Reflecting on the Faculty Fellow Experience: Last days at Augustana College
It’s the last few days of Spring term and my time as the Diversity Faculty Fellow in the department of Sociology, Anthropology, and Social Welfare here at Augustana College is coming to an end. I can’t believe this is happening so soon. I have tremendously enjoyed my time teaching and being able to work with the amazing faculty in the anthropology department. To commemorate our last class meeting together, I gave my students the chance to tell me one thing they are taking away from this 10-week journey into the world of African Diaspora archaeology. Their responses really made me proud because I could see that they valued this experience just as much as I did. I can truly say I learned from my students as much as they learned from me, simply because they really kept me on my toes with the questions they brought forward during our discussions that made me have to go back and find out more information or consider the topic from a different perspective.
In our last few class meetings the students pressed me to have a more open dialogue with them about issues of diversity in archaeology and my personal motives for choosing this career. They asked me the following questions:
How or why did you choose to go into a field that only recently (late 1960s) acknowledged that people who look like you are worth studying?
Do you think you feel more personally connected to this material than other archaeologists?
How did you make the choice to study archaeology when you didn’t know anyone who looked like you doing it?
Is it hard for you to read slave narratives?
What did you want to be when you were a little girl?
Why isn’t this stuff taught in history books? Do you see history books used in public education ever changing to include more of the contributions of people of African descent?
To answer all these questions I offered them a short story about my experiences as a young black girl living in Oklahoma with a father from Tennessee and a mother from Tuskegee, AL, who taught me more about my history and heritage than I ever learned in school. As I grew up, I slowly realized that the things my community taught me were not common knowledge to everyone and I was somewhat dismayed by the lack of attention to people of color and the African continent even in so called world history courses. I didn’t learn what archaeology was until high school when I started taking Latin, and again as the only black student in the room I realized my interests were different than most people who looked like me. In college my love of Latin, Greek, anthropology, and museum studies flourished but I could never afford to actually travel and join an archaeological dig, which is a major impediment for many minority students interested in archaeology. So it wasn’t until grad school that everything came together for me and I decided to fully focus on the Archaeology of the African Diaspora. Here is where I discovered not only other people who looked like me engaged with this work but I also found out that the best way to bring attention to overlooked parts of history and impact change is to answer the call to engage in the research and spread the knowledge you gain to everyone else. So I had to decide if this is really important to me it shouldn’t matter who else is doing it.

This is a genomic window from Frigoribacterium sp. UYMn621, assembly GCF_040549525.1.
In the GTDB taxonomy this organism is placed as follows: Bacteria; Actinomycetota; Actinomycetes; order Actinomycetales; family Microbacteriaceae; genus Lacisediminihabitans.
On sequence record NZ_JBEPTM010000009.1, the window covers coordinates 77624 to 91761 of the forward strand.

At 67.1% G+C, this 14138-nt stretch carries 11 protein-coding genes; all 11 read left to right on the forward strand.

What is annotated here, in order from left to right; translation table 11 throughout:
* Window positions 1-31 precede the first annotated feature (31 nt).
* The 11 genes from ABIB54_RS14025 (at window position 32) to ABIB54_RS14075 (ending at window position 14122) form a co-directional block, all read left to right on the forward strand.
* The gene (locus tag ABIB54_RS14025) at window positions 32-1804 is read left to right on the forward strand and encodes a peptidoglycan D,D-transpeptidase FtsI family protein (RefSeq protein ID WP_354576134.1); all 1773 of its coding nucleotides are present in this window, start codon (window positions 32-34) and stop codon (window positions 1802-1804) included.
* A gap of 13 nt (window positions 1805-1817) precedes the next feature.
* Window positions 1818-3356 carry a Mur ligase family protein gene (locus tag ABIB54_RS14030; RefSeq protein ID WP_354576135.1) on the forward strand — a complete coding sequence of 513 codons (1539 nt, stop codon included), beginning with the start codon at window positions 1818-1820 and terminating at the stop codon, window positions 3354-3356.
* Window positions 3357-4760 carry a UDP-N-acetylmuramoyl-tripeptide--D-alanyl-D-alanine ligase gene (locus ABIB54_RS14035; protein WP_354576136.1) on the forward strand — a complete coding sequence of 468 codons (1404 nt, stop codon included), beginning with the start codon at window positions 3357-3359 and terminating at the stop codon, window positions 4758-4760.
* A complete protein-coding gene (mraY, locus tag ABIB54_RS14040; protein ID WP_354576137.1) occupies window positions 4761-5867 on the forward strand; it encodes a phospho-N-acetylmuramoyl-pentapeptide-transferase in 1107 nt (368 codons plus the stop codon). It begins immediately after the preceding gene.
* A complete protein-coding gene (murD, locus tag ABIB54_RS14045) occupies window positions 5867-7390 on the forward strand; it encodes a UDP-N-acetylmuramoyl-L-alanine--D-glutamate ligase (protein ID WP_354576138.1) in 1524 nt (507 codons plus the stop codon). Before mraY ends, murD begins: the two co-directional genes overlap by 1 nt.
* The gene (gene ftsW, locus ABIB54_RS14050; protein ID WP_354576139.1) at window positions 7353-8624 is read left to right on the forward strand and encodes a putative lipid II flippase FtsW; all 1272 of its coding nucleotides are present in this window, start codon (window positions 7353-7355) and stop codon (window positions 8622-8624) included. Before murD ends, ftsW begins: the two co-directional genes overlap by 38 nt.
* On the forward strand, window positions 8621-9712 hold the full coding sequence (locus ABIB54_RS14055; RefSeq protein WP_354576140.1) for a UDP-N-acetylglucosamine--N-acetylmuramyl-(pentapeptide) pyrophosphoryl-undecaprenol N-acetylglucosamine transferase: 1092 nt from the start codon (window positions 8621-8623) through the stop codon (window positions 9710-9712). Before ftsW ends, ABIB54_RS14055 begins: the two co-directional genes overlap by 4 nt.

Overall, I really enjoyed hearing their thoughts and concerns about the field of archaeology and the global concept of the African Diaspora because their thoughts represent the future of our discipline and I know the questions they are asking now will be on some researchers mind one day. Who knows, one of these Augie students could be the next big name archaeologist in the making, but no matter where they decide to go from here I have nothing but confidence in their ability to succeed. It has been my pleasure to teach such an amazing group of students.
But don’t take my word for it, see what these students had to say themselves….
I asked each student to write one thing they are taking away from this course and these are their responses.